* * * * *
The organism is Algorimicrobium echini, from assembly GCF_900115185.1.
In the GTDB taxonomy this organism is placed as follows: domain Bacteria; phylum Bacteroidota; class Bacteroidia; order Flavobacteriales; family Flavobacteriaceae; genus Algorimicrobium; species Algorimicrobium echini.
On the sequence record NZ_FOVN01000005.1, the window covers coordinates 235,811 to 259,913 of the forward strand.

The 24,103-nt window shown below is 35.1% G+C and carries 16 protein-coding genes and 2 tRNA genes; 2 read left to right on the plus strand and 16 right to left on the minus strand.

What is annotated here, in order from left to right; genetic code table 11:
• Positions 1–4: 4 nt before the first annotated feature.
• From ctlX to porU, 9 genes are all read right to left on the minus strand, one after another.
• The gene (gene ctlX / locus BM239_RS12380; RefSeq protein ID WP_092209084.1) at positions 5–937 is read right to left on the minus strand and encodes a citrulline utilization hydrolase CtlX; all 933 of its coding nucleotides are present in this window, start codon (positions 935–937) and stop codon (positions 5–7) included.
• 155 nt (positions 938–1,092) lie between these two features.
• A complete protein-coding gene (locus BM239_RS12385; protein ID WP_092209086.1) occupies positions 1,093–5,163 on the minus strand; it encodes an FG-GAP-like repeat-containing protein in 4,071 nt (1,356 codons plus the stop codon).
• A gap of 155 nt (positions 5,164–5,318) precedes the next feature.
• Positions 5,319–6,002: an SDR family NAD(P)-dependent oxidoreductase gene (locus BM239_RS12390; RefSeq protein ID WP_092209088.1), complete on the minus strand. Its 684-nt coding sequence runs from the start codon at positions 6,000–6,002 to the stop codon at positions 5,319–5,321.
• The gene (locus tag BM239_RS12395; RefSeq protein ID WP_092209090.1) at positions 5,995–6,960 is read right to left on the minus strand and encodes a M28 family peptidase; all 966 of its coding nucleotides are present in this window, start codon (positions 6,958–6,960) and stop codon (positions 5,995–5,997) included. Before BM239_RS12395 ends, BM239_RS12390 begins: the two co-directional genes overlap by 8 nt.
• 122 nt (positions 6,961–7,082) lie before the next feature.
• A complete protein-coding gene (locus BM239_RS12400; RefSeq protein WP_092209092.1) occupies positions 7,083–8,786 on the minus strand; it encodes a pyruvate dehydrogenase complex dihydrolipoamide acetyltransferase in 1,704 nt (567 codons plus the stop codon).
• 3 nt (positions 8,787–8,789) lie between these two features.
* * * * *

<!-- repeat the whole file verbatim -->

The organism is Algorimicrobium echini, from assembly GCF_900115185.1.
In the GTDB taxonomy this organism is placed as follows: domain Bacteria; phylum Bacteroidota; class Bacteroidia; order Flavobacteriales; family Flavobacteriaceae; genus Algorimicrobium; species Algorimicrobium echini.
On the sequence record NZ_FOVN01000005.1, the window covers coordinates 235,811 to 259,913 of the forward strand.

The 24,103-nt window shown below is 35.1% G+C and carries 16 protein-coding genes and 2 tRNA genes; 2 read left to right on the plus strand and 16 right to left on the minus strand.

What is annotated here, in order from left to right; genetic code table 11:
• Positions 1–4: 4 nt before the first annotated feature.
• From ctlX to porU, 9 genes are all read right to left on the minus strand, one after another.
• The gene (gene ctlX / locus BM239_RS12380; RefSeq protein ID WP_092209084.1) at positions 5–937 is read right to left on the minus strand and encodes a citrulline utilization hydrolase CtlX; all 933 of its coding nucleotides are present in this window, start codon (positions 935–937) and stop codon (positions 5–7) included.
• 155 nt (positions 938–1,092) lie between these two features.
• A complete protein-coding gene (locus BM239_RS12385; protein ID WP_092209086.1) occupies positions 1,093–5,163 on the minus strand; it encodes an FG-GAP-like repeat-containing protein in 4,071 nt (1,356 codons plus the stop codon).
• A gap of 155 nt (positions 5,164–5,318) precedes the next feature.
• Positions 5,319–6,002: an SDR family NAD(P)-dependent oxidoreductase gene (locus BM239_RS12390; RefSeq protein ID WP_092209088.1), complete on the minus strand. Its 684-nt coding sequence runs from the start codon at positions 6,000–6,002 to the stop codon at positions 5,319–5,321.
• The gene (locus tag BM239_RS12395; RefSeq protein ID WP_092209090.1) at positions 5,995–6,960 is read right to left on the minus strand and encodes a M28 family peptidase; all 966 of its coding nucleotides are present in this window, start codon (positions 6,958–6,960) and stop codon (positions 5,995–5,997) included. Before BM239_RS12395 ends, BM239_RS12390 begins: the two co-directional genes overlap by 8 nt.
• 122 nt (positions 6,961–7,082) lie before the next feature.
• A complete protein-coding gene (locus BM239_RS12400; RefSeq protein WP_092209092.1) occupies positions 7,083–8,786 on the minus strand; it encodes a pyruvate dehydrogenase complex dihydrolipoamide acetyltransferase in 1,704 nt (567 codons plus the stop codon).
• 3 nt (positions 8,787–8,789) lie between these two features.